OpenCongress Blog

Blog Feed Comments Feed More RSS Feeds

Troop-Support Calculus

June 16, 2009 - by Donny Shaw

By some bizarre turn of events, House Republicans are expected today to vote almost unanimously against a bill to fund the ongoing wars in Iraq and Afghanistan. Their opposition to the bill, coupled with the House progressives’ opposition to funding the wars in general, has thrown passage of the bill, and funding for U.S. troops overseas, in doubt.

You may remember that former Republican presidential candidate John McCain used then-Senator Barack Obama’s vote against a war-funding bill that did not contain a withdrawal timeline as evidence that he did not support the troops. McCain made the claim several times during the presidential debates, even though Obama had voted in favor of a different war-funding that did include a withdrawal timeline. It was clear then to those paying attention then and it’s clear now: voting against a war-funding bill doesn’t necessarily mean that you are a troop abandoner. It usually means that there is some other element in the bill, besides the actual money for the troops, that you oppose. Either you think the bill will still pass without your vote, or you can force the bill to be rewritten to incorporate the changes you are demanding.

That’s the case with House Republicans today. The Hill reports:

For years, Republicans portrayed the bills funding the wars in Iraq and Afghanistan as matters of national security and accused Democrats who voted against them of voting against the troops. […]

But Republicans say this year is different. Democrats have included a $5 billion increase for the International Monetary Fund (IMF) to help aid nations affected by the global financial crisis. Republicans say that is reason enough to vote against the entire $106 billion spending bill and are certain voters will understand.

There’s something else Republicans also oppose in the bill, and they’re using it to turn the whole thing on its head, saying that a vote against the bill is a vote for the troops. CQ reports:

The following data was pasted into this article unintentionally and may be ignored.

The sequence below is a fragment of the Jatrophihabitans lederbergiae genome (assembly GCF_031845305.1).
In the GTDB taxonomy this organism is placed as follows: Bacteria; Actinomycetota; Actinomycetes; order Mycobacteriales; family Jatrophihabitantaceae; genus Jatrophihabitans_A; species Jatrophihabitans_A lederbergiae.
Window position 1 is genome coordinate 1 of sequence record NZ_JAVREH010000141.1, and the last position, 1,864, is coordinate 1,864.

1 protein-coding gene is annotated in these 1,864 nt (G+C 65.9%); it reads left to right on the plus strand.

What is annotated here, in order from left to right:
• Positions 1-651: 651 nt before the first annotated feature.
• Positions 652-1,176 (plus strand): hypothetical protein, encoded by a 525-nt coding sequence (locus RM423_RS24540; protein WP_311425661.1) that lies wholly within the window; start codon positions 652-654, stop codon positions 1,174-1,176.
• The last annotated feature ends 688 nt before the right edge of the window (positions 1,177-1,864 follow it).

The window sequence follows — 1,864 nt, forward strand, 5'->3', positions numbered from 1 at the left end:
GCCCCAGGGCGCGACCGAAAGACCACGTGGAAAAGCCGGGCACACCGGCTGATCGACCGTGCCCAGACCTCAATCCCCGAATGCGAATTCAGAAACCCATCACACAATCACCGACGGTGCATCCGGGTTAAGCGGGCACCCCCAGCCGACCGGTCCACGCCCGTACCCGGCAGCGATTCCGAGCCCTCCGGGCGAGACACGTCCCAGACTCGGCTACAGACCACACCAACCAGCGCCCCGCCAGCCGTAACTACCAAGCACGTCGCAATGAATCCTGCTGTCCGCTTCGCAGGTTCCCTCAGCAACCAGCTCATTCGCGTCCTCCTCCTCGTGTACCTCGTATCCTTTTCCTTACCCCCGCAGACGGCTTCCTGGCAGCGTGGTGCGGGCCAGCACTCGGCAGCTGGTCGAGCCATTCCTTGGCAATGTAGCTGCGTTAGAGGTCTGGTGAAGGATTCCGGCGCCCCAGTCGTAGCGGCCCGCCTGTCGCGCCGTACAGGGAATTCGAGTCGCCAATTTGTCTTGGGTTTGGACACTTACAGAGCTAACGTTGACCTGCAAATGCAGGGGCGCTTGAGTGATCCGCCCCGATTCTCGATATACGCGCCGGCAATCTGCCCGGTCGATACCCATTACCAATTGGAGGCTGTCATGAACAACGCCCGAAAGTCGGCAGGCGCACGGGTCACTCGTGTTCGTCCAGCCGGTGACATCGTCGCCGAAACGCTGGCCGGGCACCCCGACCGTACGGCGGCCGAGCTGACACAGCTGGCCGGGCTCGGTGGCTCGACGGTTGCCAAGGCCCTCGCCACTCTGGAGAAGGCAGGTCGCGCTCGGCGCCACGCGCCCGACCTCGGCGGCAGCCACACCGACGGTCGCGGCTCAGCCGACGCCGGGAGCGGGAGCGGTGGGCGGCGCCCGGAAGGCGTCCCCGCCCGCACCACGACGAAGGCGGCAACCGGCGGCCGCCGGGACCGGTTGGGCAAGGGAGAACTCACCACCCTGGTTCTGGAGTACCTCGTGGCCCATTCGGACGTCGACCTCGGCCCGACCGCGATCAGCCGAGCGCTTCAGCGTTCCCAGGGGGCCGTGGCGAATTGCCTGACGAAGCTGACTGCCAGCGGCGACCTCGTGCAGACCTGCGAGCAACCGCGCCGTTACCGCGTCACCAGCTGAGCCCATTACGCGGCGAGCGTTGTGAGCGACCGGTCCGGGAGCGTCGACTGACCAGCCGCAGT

[House Minority Leader John Boehner (R-OH)], who expressed concern that the bill does not block the possible release of controversial detainee photos, said “a no vote is the way to go” for anyone “serious about protecting our troops.”

Boehner here is referring to the Lieberman-Graham amendment, which was added to the bill by the Senate, but ultimately taken out in the conference committee negotiations under pressure from progressives and civil libertarians. The amendment would have blocked the public disclosed of any photograph “taken between September 11, 2001 and January 22, 2009 relating to the treatment of individuals engaged, captured, or detained after September 11, 2001, by the Armed Forces of the United States in operations outside of the United States,” even if the Freedom of Information Act required that they be disclosed. Salon’s Glenn Greenwald has more background on the amendment, including President Obama’s position on it.

I should point out that there are two other non-war related provisions in the bill that are playing into all of this – $7.7 billion in flu preparedness money (Republicans stripped $1 billion in flu money from the supplemental, calling it extraneous pork) and “cash for clunkers.” Congress Daily notes that cash for clunkers, an auto-market stimulus proposal attached to the bill in order to bring a few straggling midwestern Democrats and Republicans on board, might get stripped out by the Senate: